Pure by Andrew Miller

Pure by Andrew Miller

Pure by Andrew Miller

In 1785, a young engineer Jean-Baptiste Baratte is tasked with purifying the cemetery of Les Innocents off the Rue St Denis in Paris. The ground is so full of corpses that plants no longer grow, the bodies s no longer rot and the air is thick with the scent of putrefying human flesh, a scent which taints the breath of those who live nearby. The mass graves which in heavy rain have burst into the cellars of neighbouring homes will need to be exhumed, and the King’s Minister has tasked him with dismantling the Church.

Of course, Barrate’s task will not be easy. Though it has been closed for five years, the Church is an icon to the residents who live around it; their family members and friends are buried in the grounds and of course such a scheme is met with some strong opposition. Others, see the potential benefits of the scheme, but this is problematic too, as more zealous supporters see the cleansing as a symbol of the way forward, and revolutionary messages begin popping up all over Paris.

Pure by Andrew Miller won the 2011 Costa Book of The Year. I enjoyed it well enough, but it felt weirdly restrained and was a little unsatisfactory as a result. I think that this might have been because I expected more from it. With all the hints at revolution and the course of the future, I was waiting for something truly revolutionary to happen but it didn’t. At times it was sad and horrible, but this seemed to be brushed away and treated as incidental. It was a pity, because the concept had so much potential and despite all the death and dismemberment, it felt a little bland.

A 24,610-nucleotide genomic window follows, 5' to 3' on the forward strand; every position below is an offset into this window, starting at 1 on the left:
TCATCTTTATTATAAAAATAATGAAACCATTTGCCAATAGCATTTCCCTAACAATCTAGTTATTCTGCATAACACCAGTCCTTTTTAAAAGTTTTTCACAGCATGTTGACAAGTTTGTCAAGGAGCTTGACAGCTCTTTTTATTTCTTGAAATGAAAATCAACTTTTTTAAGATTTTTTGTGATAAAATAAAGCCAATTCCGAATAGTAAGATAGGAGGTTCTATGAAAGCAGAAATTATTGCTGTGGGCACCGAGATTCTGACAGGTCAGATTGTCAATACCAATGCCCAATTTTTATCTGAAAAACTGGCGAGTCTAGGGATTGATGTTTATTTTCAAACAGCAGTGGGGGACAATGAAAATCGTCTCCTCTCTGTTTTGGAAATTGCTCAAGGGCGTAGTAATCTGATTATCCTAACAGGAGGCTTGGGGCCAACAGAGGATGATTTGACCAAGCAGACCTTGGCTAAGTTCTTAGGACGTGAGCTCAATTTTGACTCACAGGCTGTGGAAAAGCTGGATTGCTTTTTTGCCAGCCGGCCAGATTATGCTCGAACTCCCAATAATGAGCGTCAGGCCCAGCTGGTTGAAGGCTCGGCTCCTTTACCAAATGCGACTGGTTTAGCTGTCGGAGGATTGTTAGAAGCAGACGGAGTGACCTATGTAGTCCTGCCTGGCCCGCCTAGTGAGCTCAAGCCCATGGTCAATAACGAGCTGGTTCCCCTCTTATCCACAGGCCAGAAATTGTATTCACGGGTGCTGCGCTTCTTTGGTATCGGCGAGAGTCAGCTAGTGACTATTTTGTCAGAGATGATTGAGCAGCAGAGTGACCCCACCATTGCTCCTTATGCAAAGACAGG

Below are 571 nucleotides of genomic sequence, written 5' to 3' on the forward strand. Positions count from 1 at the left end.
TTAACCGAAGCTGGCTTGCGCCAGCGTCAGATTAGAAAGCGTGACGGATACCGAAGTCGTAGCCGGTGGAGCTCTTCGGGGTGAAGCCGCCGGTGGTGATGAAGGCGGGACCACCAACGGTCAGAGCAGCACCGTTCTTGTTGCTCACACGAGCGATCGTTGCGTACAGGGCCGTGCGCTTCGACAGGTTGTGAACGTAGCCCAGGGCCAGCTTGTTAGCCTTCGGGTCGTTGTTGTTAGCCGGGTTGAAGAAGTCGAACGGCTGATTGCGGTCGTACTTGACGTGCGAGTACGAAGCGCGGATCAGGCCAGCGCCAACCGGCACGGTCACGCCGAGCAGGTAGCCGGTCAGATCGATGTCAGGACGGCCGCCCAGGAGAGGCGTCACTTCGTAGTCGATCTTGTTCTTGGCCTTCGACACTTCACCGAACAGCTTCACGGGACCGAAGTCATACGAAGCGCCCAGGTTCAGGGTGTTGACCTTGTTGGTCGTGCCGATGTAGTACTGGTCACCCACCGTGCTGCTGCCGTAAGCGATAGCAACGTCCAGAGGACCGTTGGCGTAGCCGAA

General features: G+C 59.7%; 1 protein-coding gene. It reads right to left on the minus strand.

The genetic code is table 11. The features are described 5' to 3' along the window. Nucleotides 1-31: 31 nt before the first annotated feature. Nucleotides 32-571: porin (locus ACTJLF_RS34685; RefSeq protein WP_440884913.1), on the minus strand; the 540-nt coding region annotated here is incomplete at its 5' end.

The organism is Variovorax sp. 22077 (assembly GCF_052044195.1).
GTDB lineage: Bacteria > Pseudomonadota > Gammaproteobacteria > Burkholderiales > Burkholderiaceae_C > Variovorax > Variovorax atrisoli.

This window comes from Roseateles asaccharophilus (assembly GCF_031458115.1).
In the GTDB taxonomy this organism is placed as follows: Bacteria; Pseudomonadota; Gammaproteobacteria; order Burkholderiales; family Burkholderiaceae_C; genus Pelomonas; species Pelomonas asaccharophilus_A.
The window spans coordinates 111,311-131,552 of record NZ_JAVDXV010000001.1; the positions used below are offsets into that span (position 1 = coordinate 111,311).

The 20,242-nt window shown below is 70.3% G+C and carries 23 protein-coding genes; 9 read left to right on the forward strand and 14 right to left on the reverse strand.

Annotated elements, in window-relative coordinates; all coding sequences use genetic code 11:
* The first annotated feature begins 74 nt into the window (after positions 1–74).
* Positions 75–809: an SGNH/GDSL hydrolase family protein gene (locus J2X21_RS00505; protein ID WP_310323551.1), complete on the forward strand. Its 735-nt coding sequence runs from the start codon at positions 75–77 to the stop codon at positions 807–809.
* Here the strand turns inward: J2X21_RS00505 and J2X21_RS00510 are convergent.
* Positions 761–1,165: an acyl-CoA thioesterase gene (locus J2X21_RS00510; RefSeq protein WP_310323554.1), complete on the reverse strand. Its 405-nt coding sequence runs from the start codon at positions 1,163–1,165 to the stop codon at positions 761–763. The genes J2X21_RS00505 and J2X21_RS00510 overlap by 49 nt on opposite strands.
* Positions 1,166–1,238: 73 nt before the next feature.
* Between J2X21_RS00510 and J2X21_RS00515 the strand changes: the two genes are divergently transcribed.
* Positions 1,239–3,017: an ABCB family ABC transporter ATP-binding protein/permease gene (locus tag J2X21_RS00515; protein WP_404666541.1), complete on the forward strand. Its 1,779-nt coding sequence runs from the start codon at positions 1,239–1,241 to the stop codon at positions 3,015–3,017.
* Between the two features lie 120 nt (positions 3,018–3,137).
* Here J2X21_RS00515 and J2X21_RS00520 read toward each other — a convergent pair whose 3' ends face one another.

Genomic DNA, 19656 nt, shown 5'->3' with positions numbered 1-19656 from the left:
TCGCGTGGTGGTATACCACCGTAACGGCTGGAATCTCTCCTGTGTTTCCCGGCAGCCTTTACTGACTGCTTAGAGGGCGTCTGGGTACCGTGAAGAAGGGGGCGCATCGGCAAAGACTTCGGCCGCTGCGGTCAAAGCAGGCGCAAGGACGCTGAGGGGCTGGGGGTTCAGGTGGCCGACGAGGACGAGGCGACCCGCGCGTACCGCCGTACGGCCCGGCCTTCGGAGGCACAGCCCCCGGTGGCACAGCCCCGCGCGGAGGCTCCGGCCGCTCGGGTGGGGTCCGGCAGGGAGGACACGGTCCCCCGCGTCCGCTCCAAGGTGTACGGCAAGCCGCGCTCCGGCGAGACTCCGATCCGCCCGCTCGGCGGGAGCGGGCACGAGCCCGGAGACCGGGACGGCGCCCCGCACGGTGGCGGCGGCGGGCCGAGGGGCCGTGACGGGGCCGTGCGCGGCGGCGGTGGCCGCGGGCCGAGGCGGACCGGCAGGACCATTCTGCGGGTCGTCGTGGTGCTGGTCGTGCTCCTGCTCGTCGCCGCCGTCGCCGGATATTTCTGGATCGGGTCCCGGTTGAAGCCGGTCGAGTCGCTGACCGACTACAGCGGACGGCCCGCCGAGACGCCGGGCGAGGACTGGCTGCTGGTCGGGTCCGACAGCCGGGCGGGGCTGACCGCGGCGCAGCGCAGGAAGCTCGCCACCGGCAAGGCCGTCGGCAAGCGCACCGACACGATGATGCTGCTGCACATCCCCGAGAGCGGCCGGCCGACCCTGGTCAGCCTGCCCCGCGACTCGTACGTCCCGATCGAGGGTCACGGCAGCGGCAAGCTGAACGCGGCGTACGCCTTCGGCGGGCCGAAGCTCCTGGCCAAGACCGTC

The characterisation was restricted too. The entire novel wasted time focussing on Barrate’s self doubt- which came to little- and Armand’s subversiveness- which came to nothing. The more interesting characters were briefly outlined but not developed. I would have liked a more expansive treatment of the fates of Jeanne or Ziguette, it felt like they were just brushed under the carpet to focus on the anticlimactic ending of the novel in which Barrate (who was too indecisive and insipid for me to believe he was an ambitious man who’d raised himself from poverty) improbably rides off into the sunset with Heloise (who seemed to have more going for her than that).

Have you read Pure by Andrew Miller? What did you think?

One thought on “Pure by Andrew Miller

  1. Pingback: Notes on Stucture: Andrew Miller’s Pure | Alex Lockwood

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